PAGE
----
In my four years of teaching theology at Wheaton College, one of my most memorable meetings was with a student wanting to know how best to defend Dungeons & Dragons to skeptical relatives.
Students ask me all kinds of things during my office-hours appointments, but this was a first. I was aware of D&D’s role in the satanic panic of the 1980s, but I assumed most suspicion toward the game had disappeared now that cooler heads and more informed minds had prevailed.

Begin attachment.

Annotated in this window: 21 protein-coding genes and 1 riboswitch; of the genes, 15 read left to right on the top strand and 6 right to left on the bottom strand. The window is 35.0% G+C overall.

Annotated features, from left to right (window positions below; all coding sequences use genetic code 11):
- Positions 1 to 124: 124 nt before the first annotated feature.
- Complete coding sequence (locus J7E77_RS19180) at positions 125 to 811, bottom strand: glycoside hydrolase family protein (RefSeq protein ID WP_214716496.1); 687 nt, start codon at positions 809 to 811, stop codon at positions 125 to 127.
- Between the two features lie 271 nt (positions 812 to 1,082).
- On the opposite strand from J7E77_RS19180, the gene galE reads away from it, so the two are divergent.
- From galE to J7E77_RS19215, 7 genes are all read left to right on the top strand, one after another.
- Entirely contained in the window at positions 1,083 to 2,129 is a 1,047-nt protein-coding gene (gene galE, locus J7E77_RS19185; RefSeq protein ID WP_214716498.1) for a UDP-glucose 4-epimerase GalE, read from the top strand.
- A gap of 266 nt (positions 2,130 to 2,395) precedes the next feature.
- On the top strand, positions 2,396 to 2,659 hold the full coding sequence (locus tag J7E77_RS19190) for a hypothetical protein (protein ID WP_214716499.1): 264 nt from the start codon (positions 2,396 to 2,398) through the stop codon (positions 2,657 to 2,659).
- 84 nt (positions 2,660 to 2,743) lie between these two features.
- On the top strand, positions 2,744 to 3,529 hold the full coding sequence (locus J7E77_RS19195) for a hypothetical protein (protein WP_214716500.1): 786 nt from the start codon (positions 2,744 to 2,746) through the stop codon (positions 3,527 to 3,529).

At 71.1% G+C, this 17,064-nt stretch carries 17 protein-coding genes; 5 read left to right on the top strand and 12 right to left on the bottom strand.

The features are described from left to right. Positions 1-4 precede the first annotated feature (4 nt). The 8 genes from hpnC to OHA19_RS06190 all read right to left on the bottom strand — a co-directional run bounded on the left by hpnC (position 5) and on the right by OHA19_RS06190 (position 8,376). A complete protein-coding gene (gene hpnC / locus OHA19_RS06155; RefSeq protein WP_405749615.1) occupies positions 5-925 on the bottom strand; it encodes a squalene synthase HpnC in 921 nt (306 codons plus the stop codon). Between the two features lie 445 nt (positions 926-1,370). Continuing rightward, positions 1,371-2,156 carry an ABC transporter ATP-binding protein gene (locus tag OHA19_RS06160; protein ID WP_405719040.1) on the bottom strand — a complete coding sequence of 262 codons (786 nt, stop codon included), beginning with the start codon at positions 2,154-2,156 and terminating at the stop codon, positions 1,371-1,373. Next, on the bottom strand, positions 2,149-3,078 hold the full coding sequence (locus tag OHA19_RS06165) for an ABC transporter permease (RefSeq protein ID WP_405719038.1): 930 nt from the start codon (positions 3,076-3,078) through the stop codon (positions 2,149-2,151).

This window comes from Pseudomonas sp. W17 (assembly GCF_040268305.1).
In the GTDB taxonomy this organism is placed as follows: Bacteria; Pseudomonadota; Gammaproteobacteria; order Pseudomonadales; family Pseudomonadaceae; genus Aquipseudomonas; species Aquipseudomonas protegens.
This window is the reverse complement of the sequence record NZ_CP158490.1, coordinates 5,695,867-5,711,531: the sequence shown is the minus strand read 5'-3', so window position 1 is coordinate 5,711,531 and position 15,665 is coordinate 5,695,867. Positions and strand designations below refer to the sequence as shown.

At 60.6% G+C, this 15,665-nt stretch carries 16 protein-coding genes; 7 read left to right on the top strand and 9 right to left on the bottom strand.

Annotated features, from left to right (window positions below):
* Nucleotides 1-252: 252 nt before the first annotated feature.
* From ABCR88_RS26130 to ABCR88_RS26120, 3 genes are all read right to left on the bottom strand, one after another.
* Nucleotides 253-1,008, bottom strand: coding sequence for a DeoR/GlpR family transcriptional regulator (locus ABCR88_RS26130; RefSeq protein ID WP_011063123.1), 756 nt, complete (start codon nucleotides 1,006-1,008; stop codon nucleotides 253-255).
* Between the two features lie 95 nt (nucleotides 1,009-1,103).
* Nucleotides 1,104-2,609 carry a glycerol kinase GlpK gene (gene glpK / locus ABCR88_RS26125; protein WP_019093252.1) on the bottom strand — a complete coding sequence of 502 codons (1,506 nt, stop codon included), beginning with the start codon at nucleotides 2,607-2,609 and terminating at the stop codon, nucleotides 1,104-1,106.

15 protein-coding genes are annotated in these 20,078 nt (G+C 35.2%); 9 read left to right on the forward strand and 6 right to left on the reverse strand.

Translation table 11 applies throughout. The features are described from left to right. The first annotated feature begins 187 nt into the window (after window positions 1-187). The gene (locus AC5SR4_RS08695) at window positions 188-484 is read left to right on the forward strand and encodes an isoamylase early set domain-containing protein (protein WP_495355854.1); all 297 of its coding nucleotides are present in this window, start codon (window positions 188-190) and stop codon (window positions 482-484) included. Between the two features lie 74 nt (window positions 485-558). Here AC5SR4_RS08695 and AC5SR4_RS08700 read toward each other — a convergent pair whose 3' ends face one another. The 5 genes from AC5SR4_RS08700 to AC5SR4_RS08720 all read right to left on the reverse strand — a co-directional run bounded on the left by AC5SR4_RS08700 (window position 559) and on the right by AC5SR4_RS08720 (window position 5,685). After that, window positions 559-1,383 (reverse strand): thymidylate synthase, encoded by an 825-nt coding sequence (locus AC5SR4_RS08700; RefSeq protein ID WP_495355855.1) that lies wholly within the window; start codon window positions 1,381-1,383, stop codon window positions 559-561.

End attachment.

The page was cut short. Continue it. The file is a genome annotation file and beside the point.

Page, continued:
Unfortunately, I was wrong.
Dungeons & Dragons is the oldest commercially available fantasy role-playing game. Now in its fifth edition, D&D has been around since 1974 when Gary Gygax and Dave Arneson published their first set of rules.
Though it’s been played for almost half a century, we’ve witnessed something of a revival in recent years, spurred by the success of Stranger Things, D&D web series like Critical Role, and the constraints of the COVID-19 pandemic. There’s also a whole field of interdisciplinary…